Museum lecture to focus on role of former slaves in the Revolutionary War in SC

COLUMBIA, S.C. – During the Revolutionary War, the British offered some South Carolina slaves a deal: If they fought against the rebel colonists, they could gain their freedom.

Several hundred took Britain up on the offer, and some found themselves fighting against the legendary Swamp Fox, Francis Marion. They were rewarded at the war’s end by being transported to the Caribbean – where, in one of history’s great ironies, some ended up putting down slave rebellions in the islands.

Historian Gary Sellick will tell the ex-slaves’ little-known story in a lecture, “Black Skin, Red Coats: The Revolutionary History of the Carolina Corps,” on Friday, May 25, at the South Carolina Confederate Relic Room and Military Museum. Part of the museum’s monthly Lunch and Learn series, the noon program is free and open to the public.

At first, the British were reluctant to use black troops. A lot of Loyalists were slaveholders themselves, and did not relish arming slaves. Their reasoning was: How, after giving them such a measure of freedom, would they become subservient again after the war? The Patriot side fighting in the southern colonies avoided the idea of using black troops as well.

But by the end of 1781, the situation of the British was desperate. Gen. Alexander Leslie, taking command in the south from Gen. Charles Cornwallis, had orders to hold Charleston at all costs, and knew he needed all the troops he could get.

So he began using slaves who had run away from Patriot masters. “Most were armed with shovels, not muskets,” says Sellick. They did the manual labor of building fortifications and performing other non-combat functions.

But some were armed, given horses and fought as cavalry. They were known as the Black Dragoons. Mainly, they raided Patriot plantations to seize crops and livestock to feed the British forces.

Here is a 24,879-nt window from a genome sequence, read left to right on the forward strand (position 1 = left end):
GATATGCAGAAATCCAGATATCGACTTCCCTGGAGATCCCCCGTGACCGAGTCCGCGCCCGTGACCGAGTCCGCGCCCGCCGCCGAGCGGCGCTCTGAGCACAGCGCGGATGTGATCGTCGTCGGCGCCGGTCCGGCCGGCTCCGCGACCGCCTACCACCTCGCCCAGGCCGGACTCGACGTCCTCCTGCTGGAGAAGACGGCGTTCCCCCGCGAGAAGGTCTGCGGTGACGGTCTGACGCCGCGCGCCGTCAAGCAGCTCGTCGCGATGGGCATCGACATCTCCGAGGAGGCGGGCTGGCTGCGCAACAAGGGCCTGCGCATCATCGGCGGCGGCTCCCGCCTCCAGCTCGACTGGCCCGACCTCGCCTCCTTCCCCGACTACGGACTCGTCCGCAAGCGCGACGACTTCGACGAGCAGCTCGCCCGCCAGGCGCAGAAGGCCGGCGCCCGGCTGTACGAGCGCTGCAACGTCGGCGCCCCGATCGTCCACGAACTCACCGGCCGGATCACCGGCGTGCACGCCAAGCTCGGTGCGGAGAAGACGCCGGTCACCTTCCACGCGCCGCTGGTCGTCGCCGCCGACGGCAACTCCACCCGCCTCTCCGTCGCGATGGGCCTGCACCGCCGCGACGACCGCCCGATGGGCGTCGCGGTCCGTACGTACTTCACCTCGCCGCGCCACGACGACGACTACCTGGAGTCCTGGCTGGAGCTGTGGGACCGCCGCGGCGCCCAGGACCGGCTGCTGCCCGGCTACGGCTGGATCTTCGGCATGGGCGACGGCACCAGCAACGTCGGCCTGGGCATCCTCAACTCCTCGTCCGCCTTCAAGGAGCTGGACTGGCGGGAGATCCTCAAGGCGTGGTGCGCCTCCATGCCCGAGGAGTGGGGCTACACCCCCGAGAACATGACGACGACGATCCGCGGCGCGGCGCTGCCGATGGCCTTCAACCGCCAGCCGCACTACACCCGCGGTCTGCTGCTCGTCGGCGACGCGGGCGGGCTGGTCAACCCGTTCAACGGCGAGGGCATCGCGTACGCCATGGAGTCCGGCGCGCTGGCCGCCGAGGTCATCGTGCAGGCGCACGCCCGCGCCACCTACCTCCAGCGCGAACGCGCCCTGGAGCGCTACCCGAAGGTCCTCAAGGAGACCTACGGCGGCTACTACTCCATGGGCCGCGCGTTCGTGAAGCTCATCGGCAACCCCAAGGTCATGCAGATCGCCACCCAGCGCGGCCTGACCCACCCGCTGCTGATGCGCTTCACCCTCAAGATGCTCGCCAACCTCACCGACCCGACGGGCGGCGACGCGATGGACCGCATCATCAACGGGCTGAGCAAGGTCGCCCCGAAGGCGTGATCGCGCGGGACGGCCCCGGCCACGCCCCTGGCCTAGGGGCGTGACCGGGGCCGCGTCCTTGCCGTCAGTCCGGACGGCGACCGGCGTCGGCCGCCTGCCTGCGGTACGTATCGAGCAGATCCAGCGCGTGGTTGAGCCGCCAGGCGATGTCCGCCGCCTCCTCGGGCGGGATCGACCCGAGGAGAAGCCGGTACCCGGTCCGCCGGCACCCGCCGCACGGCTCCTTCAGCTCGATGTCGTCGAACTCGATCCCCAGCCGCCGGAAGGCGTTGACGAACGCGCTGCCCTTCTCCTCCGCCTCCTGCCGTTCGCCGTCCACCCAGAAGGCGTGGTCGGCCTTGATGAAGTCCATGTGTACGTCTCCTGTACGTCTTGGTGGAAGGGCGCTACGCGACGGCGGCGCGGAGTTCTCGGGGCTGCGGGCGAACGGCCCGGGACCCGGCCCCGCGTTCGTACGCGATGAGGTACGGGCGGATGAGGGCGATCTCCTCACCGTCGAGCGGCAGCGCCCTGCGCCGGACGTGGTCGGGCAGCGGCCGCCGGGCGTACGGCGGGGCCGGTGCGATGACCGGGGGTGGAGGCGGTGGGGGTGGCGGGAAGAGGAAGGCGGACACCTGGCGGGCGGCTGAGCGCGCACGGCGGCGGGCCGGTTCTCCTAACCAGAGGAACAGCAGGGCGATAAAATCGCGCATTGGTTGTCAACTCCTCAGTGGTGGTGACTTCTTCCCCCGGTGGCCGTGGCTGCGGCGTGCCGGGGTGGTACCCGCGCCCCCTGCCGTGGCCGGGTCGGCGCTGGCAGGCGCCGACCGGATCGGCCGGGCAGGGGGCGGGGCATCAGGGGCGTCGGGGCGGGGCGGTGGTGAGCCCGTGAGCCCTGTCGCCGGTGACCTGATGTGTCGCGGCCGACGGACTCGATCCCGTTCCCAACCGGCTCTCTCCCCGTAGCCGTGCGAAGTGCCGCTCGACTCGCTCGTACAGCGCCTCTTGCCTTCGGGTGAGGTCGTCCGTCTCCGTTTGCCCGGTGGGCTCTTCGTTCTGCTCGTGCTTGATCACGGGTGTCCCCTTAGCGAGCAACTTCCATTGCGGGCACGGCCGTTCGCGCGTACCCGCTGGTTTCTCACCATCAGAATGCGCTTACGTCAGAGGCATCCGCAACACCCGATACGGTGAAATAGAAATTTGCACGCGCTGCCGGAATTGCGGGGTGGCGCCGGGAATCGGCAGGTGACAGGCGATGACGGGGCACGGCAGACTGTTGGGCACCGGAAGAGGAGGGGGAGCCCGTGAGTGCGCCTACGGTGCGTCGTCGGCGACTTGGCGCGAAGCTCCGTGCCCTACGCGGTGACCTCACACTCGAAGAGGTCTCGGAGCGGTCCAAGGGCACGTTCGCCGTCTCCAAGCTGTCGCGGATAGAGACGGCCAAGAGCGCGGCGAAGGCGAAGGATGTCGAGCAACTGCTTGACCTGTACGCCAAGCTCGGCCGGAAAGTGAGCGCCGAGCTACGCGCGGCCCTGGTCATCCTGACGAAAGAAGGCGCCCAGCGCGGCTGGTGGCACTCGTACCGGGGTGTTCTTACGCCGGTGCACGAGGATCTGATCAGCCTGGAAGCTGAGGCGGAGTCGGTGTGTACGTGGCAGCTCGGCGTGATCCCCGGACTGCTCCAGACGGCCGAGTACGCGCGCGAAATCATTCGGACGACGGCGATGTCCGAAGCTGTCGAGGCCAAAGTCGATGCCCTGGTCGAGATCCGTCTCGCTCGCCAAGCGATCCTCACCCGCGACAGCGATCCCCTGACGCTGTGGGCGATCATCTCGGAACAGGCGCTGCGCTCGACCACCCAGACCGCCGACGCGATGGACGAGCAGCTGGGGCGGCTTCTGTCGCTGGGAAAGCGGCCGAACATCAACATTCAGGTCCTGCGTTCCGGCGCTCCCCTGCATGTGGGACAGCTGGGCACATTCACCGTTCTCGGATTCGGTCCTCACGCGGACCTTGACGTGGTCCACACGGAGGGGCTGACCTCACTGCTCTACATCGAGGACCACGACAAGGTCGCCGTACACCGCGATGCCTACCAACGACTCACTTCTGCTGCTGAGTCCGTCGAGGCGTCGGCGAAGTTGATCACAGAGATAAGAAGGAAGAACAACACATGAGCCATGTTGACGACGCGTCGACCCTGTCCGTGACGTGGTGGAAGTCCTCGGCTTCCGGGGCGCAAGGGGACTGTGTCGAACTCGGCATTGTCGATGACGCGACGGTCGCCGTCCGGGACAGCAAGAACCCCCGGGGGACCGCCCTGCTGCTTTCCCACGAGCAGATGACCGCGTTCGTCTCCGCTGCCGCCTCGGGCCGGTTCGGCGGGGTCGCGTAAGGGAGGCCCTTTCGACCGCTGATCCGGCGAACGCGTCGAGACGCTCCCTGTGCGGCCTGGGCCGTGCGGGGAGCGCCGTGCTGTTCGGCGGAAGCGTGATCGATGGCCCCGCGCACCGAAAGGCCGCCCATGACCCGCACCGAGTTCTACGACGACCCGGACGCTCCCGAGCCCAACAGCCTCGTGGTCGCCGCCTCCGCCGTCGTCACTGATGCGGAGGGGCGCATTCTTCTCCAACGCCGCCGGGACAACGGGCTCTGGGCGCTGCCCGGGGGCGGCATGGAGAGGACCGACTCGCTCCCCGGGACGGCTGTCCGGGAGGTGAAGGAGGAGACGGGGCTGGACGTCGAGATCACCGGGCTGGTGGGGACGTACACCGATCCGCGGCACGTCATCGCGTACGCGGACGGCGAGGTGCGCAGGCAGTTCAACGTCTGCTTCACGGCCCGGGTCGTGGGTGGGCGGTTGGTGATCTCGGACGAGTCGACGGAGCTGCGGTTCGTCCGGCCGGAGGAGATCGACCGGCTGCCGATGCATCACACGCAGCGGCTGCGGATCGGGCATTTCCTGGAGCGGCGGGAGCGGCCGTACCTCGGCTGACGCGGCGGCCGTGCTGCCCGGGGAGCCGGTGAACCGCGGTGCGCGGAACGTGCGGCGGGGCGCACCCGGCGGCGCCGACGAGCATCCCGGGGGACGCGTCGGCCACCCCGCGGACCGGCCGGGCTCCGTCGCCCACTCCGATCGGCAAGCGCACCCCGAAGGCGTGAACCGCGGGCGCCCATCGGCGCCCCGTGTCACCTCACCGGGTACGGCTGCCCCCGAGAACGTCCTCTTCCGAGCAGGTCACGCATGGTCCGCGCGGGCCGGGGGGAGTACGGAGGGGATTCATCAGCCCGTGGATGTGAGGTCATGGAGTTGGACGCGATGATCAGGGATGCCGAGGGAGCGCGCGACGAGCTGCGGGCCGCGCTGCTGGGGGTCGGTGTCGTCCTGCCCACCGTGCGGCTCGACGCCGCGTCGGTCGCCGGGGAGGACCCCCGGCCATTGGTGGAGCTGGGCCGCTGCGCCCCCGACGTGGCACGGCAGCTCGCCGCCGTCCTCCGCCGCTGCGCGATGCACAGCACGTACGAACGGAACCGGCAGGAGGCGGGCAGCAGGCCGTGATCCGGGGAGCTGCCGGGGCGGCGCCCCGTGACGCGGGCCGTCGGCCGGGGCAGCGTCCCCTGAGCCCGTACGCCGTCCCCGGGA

The Dragoons – a unit of more than 60 men by the end of the war – saw a good deal of action, and suffered significant casualties. On more than one occasion, they found themselves fighting small-unit actions against the Swamp Fox himself.

After the Patriots’ cause triumphed, the former slaves would have been in dire straits had they remained in South Carolina. But the British authorities kept their promise, transporting about 400 – including laborers, skilled artificers and the veteran fighters of the Dragoons – to St. Lucia in the Caribbean. It was there that they would be called the Carolina Corps.

They became the model of what would be known as the West India Regiments, which would serve the crown on islands across the Caribbean until the twentieth century.

The role of the Carolina Corps has been a neglected part of South Carolina history, something Sellick is endeavoring to remedy. They are the subject of his doctoral dissertation, which he hopes to be defending at the University of South Carolina in the fall. Currently, he is an editorial assistant for the Papers of Thomas Jefferson: Retirement Series project based at Monticello in Virginia. In his PhD research at USC, he has focused on the racial identity of black imperial troops and their engagement with, and influence on, British society in the Greater Caribbean region. He has won several awards and presented numerous conference papers internationally. He has also published two articles, the latest being for The Journal of American Studies.

About the South Carolina Confederate Relic Room and Military Museum

Founded in 1896, the South Carolina Confederate Relic Room and Military Museum is an accredited museum focusing on South Carolina’s distinguished martial tradition through the Revolutionary War, Mexican War, Civil War, Spanish-American War, World War I, World War II, the War on Terror, and other American conflicts. It serves as the state’s military history museum by collecting, preserving, and exhibiting South Carolina’s military heritage from the colonial era to the present, and by providing superior educational experiences and programming. It is located at 301 Gervais St. in Columbia, sharing the Columbia Mills building with the State Museum. For more information, go to

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